Michelle has decided to step away from her position as a team leader at the Florida Civil Commitment Center. She needs down time rather than going from one tense situation to another. She is sad about leaving her position, but has realized that for the time being, this is what must happen. She will continue to work at FCCC part-time to facilitate two groups, so she will not give up all of it. She needs time to visit Rapid City whenever needed and is going again to Rapid City 1-5 June to see Jennifer. She has many opportunities to work in telehealth and can be licensed in states other than Florida and still work from home.

The last piece to getting our home back to normal was restoring my walk in shower and the tile surrounding Michelle’s freestanding tub. The original contractor had proven to be less than reliable or meticulous, so we went out to find a tile specialist. Best decision. BUT, as he assessed the job, he informed us that the shower had not been done well originally and so we decided to rip the whole thing out and start over. What the hell, just another dollar sign. But the results are amazing.

Pentatonix is coming to Tampa in August. We’re going. Bought the tickets. Next door neighbor is the general manager of the Marriot hotel downtown here in Fort Myers. He got us cheap(er) rooms at the Marriot Riverwalk in Tampa for two nights. No more putting things off. We’re going to live and love our lives here.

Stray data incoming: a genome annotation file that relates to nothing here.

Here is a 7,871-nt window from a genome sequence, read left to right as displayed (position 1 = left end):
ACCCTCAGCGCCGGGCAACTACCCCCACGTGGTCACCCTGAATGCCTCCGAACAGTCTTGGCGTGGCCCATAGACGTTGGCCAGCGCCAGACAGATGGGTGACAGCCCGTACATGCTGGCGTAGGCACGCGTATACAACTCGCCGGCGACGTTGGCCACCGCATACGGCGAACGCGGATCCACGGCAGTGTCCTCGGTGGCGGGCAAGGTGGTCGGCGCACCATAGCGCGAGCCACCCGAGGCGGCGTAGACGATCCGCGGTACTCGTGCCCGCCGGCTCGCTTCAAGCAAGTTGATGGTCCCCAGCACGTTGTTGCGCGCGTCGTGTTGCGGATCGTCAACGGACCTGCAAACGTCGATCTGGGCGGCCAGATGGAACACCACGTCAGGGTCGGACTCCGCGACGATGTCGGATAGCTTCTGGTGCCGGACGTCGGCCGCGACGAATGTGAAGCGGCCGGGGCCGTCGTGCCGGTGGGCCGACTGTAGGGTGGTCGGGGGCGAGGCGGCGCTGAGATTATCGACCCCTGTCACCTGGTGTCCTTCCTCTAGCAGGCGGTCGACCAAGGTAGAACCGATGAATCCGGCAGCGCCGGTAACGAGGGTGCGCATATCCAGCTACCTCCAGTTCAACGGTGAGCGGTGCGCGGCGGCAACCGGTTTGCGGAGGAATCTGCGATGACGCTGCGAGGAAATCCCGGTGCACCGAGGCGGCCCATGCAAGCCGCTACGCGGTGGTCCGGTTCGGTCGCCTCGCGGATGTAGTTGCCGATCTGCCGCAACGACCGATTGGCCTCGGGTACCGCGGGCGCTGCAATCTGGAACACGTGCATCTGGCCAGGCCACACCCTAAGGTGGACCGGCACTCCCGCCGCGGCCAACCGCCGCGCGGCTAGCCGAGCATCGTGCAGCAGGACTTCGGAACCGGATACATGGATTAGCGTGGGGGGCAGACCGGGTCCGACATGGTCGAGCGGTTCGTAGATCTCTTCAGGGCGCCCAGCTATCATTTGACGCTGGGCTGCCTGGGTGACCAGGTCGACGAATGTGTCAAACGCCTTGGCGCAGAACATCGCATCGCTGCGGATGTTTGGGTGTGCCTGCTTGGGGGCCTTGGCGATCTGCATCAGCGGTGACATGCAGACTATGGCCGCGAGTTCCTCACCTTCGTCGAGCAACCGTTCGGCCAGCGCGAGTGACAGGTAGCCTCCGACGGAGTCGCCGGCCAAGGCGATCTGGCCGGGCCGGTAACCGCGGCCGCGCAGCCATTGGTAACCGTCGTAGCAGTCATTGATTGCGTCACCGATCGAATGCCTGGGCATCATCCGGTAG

Best thing about all this is that we have neighbors who will take care of cats and house, and security cameras that record anything outside and inside.

In summary:

  • We love Florida, cannot envision living elsewhere. The current political issues unsettle us, but we hope the pendulum will change soon.
  • The insurance money has all arrived. The settlements are fair. We lost a huge amount of money on the camper and pickup and our retirement funds have suffered because of it. We have sold the boat. OK, I know…. But we have enjoyed it for five years and the current situation is that we don’t use it. Why not let someone else enjoy it?
  • My part-time job has little impact on our real life, but I am having fun at it. They seem to think that I am a good part of their team. It’s nice to be appreciated.

We are working to get back to who we are and why we came here. Stay tuned. As always, we are here if you wish to contact us. We welcome your calls, emails, and visits.